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A basic example in topology is lifting a path in one topological space to a path in a covering space. For example, consider mapping opposite points on a sphere to the same point, a continuous map from the sphere covering the projective plane. A path in the projective plane is a continuous map from the unit interval [0,1]. We can lift such a path to the sphere by choosing one of the two sphere points mapping to the first point on the path, then maintain continuity. In this case, each of the two starting points forces a unique path on the sphere, the lift of the path in the projective plane. Thus in the category of topological spaces with continuous maps as morphisms, we have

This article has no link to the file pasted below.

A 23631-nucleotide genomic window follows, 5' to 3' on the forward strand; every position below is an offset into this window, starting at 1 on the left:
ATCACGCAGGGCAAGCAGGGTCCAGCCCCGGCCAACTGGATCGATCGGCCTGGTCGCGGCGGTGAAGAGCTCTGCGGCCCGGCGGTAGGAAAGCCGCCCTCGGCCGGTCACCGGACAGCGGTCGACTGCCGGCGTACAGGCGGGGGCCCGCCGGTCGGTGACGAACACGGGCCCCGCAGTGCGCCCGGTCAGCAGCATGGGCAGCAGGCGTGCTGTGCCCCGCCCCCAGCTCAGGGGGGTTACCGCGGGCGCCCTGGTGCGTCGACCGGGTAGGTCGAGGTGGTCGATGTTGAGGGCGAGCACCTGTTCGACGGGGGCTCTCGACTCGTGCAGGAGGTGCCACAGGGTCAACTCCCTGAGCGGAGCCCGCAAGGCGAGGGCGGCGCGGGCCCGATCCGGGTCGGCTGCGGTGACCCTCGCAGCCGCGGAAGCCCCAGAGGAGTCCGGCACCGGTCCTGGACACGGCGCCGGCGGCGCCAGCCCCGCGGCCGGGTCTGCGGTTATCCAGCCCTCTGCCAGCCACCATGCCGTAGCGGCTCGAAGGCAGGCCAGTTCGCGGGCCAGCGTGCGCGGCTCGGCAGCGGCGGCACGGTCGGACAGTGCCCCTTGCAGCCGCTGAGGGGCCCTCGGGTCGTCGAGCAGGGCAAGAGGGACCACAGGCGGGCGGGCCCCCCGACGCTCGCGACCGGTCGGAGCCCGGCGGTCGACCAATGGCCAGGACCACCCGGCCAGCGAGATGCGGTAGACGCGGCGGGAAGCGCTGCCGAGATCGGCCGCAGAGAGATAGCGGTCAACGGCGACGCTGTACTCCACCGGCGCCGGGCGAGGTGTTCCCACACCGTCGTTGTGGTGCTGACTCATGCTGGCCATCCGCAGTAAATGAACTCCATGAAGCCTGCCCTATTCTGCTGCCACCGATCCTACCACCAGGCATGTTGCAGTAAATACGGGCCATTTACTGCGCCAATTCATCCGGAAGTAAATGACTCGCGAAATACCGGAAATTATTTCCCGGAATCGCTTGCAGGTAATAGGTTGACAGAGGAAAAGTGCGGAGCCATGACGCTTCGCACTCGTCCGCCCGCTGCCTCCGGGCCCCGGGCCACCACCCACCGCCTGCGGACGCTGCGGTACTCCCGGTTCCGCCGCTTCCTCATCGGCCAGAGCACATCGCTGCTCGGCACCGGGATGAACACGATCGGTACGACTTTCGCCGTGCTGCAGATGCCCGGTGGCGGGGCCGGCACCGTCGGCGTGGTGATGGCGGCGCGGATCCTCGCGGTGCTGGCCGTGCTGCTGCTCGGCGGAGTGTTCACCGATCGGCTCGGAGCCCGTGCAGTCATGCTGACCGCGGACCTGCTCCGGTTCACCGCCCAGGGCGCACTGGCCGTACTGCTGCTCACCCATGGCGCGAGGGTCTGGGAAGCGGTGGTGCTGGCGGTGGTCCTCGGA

Lifts are ubiquitous; for example, the definition of fibrations (see homotopy lifting property) and the valuative criteria of separated and proper maps of schemes are formulated in terms of existence and (in the last case) uniqueness of certain lifts.
In algebraic topology and homological algebra, tensor product and the Hom functor are adjoint; however, they might not always lift to an exact sequence. This leads to the definition of the Ext functor and the Tor functor.